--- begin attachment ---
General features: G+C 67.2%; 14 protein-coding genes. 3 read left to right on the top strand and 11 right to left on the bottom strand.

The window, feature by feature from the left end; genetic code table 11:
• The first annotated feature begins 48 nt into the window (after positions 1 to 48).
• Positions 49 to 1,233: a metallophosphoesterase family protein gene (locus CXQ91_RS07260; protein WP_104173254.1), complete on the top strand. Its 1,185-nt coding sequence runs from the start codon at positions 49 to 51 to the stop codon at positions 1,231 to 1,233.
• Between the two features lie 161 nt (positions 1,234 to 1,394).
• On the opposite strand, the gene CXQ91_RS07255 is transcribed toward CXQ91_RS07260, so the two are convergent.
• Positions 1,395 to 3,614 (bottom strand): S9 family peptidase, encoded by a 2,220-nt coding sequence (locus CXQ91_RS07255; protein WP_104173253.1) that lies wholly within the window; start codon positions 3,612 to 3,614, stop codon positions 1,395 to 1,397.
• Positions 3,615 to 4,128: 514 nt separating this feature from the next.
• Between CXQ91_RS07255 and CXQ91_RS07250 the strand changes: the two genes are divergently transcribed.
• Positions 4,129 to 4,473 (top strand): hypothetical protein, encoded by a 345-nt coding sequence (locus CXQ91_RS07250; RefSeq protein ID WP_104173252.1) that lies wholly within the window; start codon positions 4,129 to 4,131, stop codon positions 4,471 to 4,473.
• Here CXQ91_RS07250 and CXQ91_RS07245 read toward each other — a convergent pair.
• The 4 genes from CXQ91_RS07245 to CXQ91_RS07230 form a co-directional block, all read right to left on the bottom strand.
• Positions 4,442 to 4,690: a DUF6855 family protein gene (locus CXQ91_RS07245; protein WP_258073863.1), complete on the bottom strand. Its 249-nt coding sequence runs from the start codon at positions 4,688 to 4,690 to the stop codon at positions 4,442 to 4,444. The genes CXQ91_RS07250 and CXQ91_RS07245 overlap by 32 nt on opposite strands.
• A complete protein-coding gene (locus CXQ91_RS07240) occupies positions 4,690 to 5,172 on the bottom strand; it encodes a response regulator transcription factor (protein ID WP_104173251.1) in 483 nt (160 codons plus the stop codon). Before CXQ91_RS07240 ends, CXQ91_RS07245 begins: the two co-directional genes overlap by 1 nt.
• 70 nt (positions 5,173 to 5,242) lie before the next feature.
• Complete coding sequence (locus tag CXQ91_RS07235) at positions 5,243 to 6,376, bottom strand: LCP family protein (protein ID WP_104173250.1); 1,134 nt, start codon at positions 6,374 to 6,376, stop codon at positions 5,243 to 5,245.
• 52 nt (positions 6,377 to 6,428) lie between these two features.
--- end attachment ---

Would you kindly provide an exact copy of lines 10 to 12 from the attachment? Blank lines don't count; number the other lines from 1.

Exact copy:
• Positions 4,129 to 4,473 (top strand): hypothetical protein, encoded by a 345-nt coding sequence (locus CXQ91_RS07250; RefSeq protein ID WP_104173252.1) that lies wholly within the window; start codon positions 4,129 to 4,131, stop codon positions 4,471 to 4,473.
• Here CXQ91_RS07250 and CXQ91_RS07245 read toward each other — a convergent pair.
• The 4 genes from CXQ91_RS07245 to CXQ91_RS07230 form a co-directional block, all read right to left on the bottom strand.